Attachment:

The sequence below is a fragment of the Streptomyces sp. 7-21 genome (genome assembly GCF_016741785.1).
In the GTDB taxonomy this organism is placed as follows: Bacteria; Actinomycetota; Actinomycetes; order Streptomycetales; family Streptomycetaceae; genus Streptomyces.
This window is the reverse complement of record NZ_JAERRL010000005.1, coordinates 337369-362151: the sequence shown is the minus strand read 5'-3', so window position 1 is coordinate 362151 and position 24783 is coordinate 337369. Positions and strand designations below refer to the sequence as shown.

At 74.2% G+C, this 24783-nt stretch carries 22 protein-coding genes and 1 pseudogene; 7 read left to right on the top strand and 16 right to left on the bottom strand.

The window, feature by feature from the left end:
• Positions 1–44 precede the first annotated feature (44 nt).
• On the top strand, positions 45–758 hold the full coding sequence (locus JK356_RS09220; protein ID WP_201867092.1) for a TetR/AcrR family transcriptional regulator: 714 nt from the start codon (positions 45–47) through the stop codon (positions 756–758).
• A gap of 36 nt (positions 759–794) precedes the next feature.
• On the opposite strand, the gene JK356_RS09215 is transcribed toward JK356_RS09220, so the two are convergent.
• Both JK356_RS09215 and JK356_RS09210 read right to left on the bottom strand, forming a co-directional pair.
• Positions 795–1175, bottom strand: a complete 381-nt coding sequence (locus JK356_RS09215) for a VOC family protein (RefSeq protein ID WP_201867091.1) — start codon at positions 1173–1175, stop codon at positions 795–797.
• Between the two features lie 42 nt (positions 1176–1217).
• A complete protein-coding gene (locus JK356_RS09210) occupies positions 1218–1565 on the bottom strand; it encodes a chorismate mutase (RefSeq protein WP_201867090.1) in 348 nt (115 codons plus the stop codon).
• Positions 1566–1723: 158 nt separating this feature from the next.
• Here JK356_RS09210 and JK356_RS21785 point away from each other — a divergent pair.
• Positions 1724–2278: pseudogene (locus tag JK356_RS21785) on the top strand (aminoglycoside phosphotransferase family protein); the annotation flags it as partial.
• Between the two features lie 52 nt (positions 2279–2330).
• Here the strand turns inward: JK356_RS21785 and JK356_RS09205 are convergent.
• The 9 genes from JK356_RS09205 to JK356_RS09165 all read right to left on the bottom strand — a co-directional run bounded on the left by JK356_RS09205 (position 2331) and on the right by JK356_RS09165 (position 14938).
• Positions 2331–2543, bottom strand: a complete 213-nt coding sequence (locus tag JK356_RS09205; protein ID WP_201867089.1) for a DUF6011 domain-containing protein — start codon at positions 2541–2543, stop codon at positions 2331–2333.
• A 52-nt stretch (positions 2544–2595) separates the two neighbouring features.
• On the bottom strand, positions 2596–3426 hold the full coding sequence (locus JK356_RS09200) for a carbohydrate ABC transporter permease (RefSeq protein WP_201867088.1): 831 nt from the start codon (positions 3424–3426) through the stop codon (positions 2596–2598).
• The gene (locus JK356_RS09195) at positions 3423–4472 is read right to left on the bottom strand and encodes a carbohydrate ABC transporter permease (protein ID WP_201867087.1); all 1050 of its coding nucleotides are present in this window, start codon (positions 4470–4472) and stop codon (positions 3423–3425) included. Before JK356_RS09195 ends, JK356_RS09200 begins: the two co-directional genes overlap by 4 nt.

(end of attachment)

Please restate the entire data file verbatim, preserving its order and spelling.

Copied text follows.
The sequence below is a fragment of the Streptomyces sp. 7-21 genome (genome assembly GCF_016741785.1).
In the GTDB taxonomy this organism is placed as follows: Bacteria; Actinomycetota; Actinomycetes; order Streptomycetales; family Streptomycetaceae; genus Streptomyces.
This window is the reverse complement of record NZ_JAERRL010000005.1, coordinates 337369-362151: the sequence shown is the minus strand read 5'-3', so window position 1 is coordinate 362151 and position 24783 is coordinate 337369. Positions and strand designations below refer to the sequence as shown.

At 74.2% G+C, this 24783-nt stretch carries 22 protein-coding genes and 1 pseudogene; 7 read left to right on the top strand and 16 right to left on the bottom strand.

The window, feature by feature from the left end:
• Positions 1–44 precede the first annotated feature (44 nt).
• On the top strand, positions 45–758 hold the full coding sequence (locus JK356_RS09220; protein ID WP_201867092.1) for a TetR/AcrR family transcriptional regulator: 714 nt from the start codon (positions 45–47) through the stop codon (positions 756–758).
• A gap of 36 nt (positions 759–794) precedes the next feature.
• On the opposite strand, the gene JK356_RS09215 is transcribed toward JK356_RS09220, so the two are convergent.
• Both JK356_RS09215 and JK356_RS09210 read right to left on the bottom strand, forming a co-directional pair.
• Positions 795–1175, bottom strand: a complete 381-nt coding sequence (locus JK356_RS09215) for a VOC family protein (RefSeq protein ID WP_201867091.1) — start codon at positions 1173–1175, stop codon at positions 795–797.
• Between the two features lie 42 nt (positions 1176–1217).
• A complete protein-coding gene (locus JK356_RS09210) occupies positions 1218–1565 on the bottom strand; it encodes a chorismate mutase (RefSeq protein WP_201867090.1) in 348 nt (115 codons plus the stop codon).
• Positions 1566–1723: 158 nt separating this feature from the next.
• Here JK356_RS09210 and JK356_RS21785 point away from each other — a divergent pair.
• Positions 1724–2278: pseudogene (locus tag JK356_RS21785) on the top strand (aminoglycoside phosphotransferase family protein); the annotation flags it as partial.
• Between the two features lie 52 nt (positions 2279–2330).
• Here the strand turns inward: JK356_RS21785 and JK356_RS09205 are convergent.
• The 9 genes from JK356_RS09205 to JK356_RS09165 all read right to left on the bottom strand — a co-directional run bounded on the left by JK356_RS09205 (position 2331) and on the right by JK356_RS09165 (position 14938).
• Positions 2331–2543, bottom strand: a complete 213-nt coding sequence (locus tag JK356_RS09205; protein ID WP_201867089.1) for a DUF6011 domain-containing protein — start codon at positions 2541–2543, stop codon at positions 2331–2333.
• A 52-nt stretch (positions 2544–2595) separates the two neighbouring features.
• On the bottom strand, positions 2596–3426 hold the full coding sequence (locus JK356_RS09200) for a carbohydrate ABC transporter permease (RefSeq protein WP_201867088.1): 831 nt from the start codon (positions 3424–3426) through the stop codon (positions 2596–2598).
• The gene (locus JK356_RS09195) at positions 3423–4472 is read right to left on the bottom strand and encodes a carbohydrate ABC transporter permease (protein ID WP_201867087.1); all 1050 of its coding nucleotides are present in this window, start codon (positions 4470–4472) and stop codon (positions 3423–3425) included. Before JK356_RS09195 ends, JK356_RS09200 begins: the two co-directional genes overlap by 4 nt.